• emergency medicine;
  • education;
  • medical;
  • curriculum;
  • internship and residency


Objectives:  Rotating (non–emergency medicine [EM]) residents perform clinical rotations in many academic emergency departments (EDs). The primary objective of this work was to quantify characteristics of rotating residents and the didactic curricula offered to them during their EM rotations. Secondary objectives were to identify barriers to instituting such didactics and to establish ideal curricular contents.

Methods:  A Web-based survey was administered by e-mail to residency directors of all U.S. allopathic EM residency programs. Consent was obtained in the first part of the survey, and the study was deemed exempt from full review by the institutional review board. Questions solicited information regarding type and quantity of rotating residents in their main EDs, the “didactic educational format” available to rotating residents, and ideal and actual didactic curricular contents. Statistics were reported as proportions and means with 95% confidence intervals (CIs) and medians with interquartile ranges (IQRs).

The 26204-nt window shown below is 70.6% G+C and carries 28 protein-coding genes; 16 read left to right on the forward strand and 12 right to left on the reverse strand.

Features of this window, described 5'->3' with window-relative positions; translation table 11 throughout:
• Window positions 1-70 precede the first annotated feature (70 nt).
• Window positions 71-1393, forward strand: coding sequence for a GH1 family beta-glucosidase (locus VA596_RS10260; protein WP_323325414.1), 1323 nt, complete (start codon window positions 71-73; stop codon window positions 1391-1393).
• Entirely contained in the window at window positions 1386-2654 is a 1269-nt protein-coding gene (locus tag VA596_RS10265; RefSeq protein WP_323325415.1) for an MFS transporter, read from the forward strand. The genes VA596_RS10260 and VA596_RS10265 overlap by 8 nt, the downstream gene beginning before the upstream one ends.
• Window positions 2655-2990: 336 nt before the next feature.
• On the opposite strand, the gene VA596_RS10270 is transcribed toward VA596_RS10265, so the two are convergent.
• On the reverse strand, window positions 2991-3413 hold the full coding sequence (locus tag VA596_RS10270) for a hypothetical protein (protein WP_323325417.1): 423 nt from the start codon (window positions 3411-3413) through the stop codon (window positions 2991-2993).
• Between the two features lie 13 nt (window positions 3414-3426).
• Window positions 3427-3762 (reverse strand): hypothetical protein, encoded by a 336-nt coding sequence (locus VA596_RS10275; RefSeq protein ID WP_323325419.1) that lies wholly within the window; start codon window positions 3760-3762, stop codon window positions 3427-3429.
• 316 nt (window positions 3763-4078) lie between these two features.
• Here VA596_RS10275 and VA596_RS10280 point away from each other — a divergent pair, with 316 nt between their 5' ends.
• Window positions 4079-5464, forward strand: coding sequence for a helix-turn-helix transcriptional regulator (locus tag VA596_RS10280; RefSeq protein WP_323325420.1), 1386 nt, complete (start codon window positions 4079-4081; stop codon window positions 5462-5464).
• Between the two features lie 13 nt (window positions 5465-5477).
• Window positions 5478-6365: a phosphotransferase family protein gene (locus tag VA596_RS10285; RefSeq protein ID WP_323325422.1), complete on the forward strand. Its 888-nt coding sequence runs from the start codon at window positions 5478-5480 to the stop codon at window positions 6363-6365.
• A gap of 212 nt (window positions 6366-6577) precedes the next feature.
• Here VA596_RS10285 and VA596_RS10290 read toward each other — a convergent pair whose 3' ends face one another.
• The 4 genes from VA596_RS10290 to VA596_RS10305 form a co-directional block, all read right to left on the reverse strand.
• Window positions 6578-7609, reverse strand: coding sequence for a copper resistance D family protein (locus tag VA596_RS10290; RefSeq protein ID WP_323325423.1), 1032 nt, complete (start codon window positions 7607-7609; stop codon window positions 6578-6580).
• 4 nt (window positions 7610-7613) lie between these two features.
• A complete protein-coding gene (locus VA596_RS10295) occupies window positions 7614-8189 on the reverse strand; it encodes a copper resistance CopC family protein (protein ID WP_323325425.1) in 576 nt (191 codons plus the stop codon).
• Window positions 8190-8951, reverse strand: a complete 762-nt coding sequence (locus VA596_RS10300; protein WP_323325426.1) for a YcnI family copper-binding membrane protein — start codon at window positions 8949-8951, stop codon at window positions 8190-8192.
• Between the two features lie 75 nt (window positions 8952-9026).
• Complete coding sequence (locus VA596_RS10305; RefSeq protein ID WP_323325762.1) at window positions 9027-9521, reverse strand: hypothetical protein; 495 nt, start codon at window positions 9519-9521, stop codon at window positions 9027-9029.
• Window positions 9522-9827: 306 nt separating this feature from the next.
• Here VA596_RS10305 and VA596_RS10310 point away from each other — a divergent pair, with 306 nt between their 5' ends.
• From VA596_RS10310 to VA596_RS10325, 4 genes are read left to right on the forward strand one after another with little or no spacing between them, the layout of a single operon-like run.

Results:  Surveys were sent to 143 programs, and the response rate was 71%. Ninety-nine percent of respondents had rotating residents in their EDs, and the median number per month was 4 (IQR = 3–6). Five percent of respondents had established didactic curricula specifically for rotating residents, and 64% sent them to either EM resident or medical student lectures. Thirty-one percent of programs reported no didactics, and 65% of these felt there was no need for such education. Resuscitation, trauma, and toxicology were cited as the most important subjects for actual and ideal curricula.

Conclusions:  Most academic EDs have rotating residents, but very few provide didactic education specific to their learning needs and almost a third provide no didactics.

ACADEMIC EMERGENCY MEDICINE 2010; 17:S49–S53 © 2010 by the Society for Academic Emergency Medicine